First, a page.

Ratmansky’s body of work, which spans around 100 ballets, draws on the many styles he assimilated as a dancer, from Russian bravura and folk dancing to Danish naturalism and American speed. He is as comfortable reworking a classic narrative ballet (he has made his own versions of Cinderella, Swan Lake, and Sleeping Beauty) and resuscitating old music (often by Shostakovich) as he is following his own instincts and commissioning contemporary composers. Humor, and even goofiness, are a hallmark of his work. The 2003 Bolshoi premiere of The Bright Stream marked the first time in 50 years that “the Moscow public laughed out loud at a classical ballet,” one Russian critic observed. His 2010 Namouna, a Grand Divertissement features a bevy of women inexplicably wearing swimming caps, as well as a solo for a cigarette-smoking femme fatale. His surreal, evening-length Whipped Cream (2017), which loosely follows the dreams of a boy who’s fallen into a food coma, is partly inspired by his wife’s fondness for cans of whipped cream.

The Bolshoi Ballet performed Ratmansky’s revival of the controversial Soviet ballet The Bright Stream at the Royal Opera House in London in 2019.

His output has been prolific: At 55, Ratmansky has worked with pretty much every major company in the world. His boss at ABT, Kevin McKenzie, calls him a “creation junkie”; Harss portrays a man obsessed. “When he wasn’t in the studio working on one project,” she writes, “he was at home thinking about the next, and the one after.” His career has been marked by a willingness to buck trends—presenting story ballets when abstract work was in fashion; dipping into the Bolshoi’s archive of 1930s ballets, which risked being seen as Soviet kitsch; coaching elite dancers, who prided themselves on their athletic jumps and turns, in a subdued style of nineteenth-century ballet.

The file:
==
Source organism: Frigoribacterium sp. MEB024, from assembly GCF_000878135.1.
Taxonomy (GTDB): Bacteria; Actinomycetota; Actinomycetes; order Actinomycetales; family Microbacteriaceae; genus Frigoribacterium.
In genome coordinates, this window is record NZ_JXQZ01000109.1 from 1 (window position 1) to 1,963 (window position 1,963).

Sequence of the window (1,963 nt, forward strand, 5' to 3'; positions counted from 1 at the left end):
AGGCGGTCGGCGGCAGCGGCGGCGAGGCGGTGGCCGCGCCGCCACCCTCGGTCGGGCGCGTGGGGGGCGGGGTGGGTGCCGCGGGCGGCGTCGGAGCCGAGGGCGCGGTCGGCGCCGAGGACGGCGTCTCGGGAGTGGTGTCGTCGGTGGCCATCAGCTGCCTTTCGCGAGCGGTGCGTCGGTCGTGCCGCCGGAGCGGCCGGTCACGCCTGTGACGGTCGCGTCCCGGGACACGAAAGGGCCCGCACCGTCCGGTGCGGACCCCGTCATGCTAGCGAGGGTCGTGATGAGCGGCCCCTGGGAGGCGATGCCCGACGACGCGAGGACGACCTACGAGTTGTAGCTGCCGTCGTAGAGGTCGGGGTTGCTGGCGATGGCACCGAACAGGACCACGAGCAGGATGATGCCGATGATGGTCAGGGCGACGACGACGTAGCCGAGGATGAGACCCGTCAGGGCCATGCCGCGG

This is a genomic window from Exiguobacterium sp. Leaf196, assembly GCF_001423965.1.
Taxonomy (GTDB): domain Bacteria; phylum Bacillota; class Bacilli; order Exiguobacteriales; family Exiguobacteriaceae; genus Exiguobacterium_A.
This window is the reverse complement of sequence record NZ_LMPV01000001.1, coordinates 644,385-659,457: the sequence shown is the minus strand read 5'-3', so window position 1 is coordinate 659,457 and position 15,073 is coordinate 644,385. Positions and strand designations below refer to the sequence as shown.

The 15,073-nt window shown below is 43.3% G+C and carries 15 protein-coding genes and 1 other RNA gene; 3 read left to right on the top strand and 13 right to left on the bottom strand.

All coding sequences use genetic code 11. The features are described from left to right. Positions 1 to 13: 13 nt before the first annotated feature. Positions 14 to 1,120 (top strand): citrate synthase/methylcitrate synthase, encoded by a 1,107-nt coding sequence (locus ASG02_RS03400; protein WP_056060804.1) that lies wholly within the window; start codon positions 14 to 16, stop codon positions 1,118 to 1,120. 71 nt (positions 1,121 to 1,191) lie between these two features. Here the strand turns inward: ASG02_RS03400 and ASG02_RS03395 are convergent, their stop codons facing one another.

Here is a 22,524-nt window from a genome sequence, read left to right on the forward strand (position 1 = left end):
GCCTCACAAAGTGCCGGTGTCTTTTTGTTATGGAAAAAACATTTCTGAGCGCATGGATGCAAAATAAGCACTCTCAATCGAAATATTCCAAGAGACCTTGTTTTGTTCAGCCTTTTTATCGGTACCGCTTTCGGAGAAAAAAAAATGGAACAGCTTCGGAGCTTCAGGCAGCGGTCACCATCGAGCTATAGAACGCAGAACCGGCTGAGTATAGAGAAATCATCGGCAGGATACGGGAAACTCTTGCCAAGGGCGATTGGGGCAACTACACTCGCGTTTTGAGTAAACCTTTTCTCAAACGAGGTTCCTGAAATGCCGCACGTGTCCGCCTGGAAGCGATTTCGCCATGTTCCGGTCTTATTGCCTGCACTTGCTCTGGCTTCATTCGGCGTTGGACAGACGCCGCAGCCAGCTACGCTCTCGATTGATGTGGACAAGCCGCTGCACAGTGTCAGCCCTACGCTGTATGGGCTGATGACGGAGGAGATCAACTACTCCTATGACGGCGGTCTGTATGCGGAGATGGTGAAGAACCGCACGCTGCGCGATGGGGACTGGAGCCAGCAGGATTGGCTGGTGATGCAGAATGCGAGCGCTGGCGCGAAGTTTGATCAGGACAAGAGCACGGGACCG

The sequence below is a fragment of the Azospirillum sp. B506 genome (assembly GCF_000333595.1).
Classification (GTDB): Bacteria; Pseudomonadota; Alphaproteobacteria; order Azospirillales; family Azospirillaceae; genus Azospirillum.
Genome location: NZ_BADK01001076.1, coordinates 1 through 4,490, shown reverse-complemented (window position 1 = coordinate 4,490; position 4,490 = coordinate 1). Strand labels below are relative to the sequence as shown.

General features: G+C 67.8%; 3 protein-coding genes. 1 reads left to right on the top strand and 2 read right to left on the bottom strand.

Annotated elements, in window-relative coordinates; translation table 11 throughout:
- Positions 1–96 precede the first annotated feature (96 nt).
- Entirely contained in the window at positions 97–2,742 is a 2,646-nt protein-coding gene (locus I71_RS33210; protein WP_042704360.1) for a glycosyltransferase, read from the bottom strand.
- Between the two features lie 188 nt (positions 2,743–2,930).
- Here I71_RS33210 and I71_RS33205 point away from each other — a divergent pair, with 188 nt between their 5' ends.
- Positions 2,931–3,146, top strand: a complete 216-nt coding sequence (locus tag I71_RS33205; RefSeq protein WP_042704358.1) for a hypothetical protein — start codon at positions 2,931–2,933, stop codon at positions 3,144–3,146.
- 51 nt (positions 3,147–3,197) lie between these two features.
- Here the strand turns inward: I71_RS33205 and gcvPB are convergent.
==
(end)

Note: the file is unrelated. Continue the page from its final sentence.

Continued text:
Ratmansky emerges, in Harss’s telling, as mild-mannered and easygoing—the product of loving and attentive parents, and an easy magnet for friends. When he moved from Kyiv to Canada at 24, his director recalled that “he fit in immediately.” As a dancer, his difficulty summoning strong emotion sometimes held him back. Working with the choreographer Mats Ek in 1999, Ratmansky—then a soloist with the Royal Danish Ballet—struggled to convey his character’s intensity. “He wanted me to look angry, but it was hard, because I almost never get angry,” he tells Harss.

As a choreographer, his manner in the studio is unfailingly polite, no matter how stressful the circumstances. In 2001, he had been commissioned to simultaneously create a new Nutcracker and a new Cinderella—in different countries. Even so, one Danish dancer recalled, “In the middle of the most intense snowflake rehearsal, if somebody sneezed Alexei would stop and say, ‘God bless you.’” Perhaps the tensest rehearsal described in the entire book involves a minor disagreement over the height of an attitude derrière. Ratmansky repeats himself a few times, and finally—in what seems to be his version of exasperation—says, “How can I get you to have the attitude down here?” In this, Harss—an expert in Ratmansky’s moods—sees a “very polite war.”